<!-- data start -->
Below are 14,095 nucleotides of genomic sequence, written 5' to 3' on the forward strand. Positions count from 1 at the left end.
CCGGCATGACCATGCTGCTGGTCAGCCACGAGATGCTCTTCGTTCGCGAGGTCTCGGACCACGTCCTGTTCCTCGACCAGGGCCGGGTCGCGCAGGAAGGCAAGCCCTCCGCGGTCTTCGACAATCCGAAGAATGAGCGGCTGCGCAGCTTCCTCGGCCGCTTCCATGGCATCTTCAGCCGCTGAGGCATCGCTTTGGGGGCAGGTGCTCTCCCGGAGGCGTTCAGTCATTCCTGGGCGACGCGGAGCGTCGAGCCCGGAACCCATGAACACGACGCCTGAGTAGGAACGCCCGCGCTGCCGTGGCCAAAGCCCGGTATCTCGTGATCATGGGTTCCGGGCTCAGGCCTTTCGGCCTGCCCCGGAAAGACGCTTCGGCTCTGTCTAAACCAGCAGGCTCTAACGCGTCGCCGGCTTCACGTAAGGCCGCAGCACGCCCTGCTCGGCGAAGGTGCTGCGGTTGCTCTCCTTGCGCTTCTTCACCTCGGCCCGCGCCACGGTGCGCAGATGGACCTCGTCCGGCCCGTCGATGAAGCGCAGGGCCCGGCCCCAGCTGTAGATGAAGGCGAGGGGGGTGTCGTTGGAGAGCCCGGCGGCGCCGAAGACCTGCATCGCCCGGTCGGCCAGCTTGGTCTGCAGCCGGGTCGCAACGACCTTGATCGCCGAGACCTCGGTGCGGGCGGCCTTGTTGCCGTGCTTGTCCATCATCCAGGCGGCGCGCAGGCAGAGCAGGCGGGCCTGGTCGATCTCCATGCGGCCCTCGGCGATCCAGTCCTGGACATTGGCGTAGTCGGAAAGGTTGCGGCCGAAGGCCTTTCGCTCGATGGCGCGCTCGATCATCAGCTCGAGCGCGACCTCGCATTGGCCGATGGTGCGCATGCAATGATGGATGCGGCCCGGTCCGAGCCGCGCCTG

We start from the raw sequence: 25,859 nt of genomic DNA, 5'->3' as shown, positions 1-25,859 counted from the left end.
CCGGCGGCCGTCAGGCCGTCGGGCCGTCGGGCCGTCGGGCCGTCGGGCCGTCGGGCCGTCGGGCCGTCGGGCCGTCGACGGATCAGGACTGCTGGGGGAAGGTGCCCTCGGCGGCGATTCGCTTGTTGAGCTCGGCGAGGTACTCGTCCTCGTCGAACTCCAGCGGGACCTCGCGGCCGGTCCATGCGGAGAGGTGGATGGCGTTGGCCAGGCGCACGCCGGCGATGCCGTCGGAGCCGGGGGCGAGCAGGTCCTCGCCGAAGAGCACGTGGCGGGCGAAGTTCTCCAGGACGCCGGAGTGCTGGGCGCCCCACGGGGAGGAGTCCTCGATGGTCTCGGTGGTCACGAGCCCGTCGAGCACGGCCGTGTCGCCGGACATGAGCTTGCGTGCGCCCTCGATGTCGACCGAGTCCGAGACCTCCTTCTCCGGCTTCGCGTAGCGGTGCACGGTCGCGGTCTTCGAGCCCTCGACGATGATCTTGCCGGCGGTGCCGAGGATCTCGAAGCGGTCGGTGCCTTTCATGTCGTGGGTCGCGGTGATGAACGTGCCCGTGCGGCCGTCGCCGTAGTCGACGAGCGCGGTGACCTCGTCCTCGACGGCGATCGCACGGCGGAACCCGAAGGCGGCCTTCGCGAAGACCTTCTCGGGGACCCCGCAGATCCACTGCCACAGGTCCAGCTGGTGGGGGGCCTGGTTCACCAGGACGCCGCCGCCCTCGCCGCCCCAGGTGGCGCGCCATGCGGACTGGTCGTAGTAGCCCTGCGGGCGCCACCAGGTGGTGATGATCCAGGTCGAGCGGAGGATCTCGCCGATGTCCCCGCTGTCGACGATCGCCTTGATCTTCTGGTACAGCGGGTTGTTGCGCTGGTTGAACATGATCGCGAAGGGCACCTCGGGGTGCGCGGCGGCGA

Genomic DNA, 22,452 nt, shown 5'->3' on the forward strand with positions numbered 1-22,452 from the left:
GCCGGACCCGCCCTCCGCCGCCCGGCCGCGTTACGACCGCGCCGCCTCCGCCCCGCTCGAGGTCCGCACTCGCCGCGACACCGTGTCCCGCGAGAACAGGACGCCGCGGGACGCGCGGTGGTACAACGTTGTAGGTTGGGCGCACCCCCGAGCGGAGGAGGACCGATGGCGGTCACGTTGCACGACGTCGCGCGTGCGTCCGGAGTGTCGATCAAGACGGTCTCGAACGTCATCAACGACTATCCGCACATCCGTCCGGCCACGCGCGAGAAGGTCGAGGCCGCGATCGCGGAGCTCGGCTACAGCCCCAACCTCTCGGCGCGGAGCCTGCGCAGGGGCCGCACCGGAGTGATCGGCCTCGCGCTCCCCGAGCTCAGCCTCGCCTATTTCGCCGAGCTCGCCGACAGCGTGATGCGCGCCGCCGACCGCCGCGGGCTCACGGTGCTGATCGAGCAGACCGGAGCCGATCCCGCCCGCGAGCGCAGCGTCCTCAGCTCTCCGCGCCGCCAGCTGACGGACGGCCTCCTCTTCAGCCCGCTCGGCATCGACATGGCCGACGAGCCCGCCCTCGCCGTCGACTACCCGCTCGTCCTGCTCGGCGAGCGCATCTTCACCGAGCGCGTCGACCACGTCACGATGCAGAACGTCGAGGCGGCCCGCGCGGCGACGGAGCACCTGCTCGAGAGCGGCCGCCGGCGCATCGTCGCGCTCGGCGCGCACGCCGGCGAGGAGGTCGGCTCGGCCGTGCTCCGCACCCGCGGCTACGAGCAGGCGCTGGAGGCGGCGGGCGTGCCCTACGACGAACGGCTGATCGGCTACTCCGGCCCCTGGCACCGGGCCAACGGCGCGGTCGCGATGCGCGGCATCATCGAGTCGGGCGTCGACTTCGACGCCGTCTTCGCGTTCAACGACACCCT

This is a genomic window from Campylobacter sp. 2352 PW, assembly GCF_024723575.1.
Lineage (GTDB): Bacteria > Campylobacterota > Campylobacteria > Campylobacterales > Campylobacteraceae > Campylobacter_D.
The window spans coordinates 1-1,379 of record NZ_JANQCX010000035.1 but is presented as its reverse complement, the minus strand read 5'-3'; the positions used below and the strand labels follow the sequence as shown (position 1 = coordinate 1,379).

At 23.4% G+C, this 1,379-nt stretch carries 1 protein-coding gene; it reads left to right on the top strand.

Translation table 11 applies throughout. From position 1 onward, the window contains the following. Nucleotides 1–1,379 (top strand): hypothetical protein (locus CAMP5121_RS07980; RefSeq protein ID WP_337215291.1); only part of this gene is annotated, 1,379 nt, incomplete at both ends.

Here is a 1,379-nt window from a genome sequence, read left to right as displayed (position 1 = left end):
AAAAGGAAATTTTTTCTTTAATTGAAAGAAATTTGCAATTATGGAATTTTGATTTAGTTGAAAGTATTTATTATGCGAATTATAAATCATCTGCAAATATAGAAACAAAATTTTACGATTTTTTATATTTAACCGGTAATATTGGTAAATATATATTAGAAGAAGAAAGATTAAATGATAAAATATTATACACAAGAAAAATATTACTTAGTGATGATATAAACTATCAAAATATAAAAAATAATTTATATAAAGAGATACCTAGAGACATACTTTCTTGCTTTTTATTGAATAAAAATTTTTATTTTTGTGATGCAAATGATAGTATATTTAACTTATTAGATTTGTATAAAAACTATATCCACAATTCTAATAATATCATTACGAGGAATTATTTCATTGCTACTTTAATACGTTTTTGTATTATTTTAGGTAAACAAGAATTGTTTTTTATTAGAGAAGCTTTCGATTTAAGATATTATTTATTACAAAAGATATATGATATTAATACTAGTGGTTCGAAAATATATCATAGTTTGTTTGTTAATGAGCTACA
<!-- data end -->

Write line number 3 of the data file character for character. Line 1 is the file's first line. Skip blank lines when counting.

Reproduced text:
We start from the raw sequence: 25,859 nt of genomic DNA, 5'->3' as shown, positions 1-25,859 counted from the left end.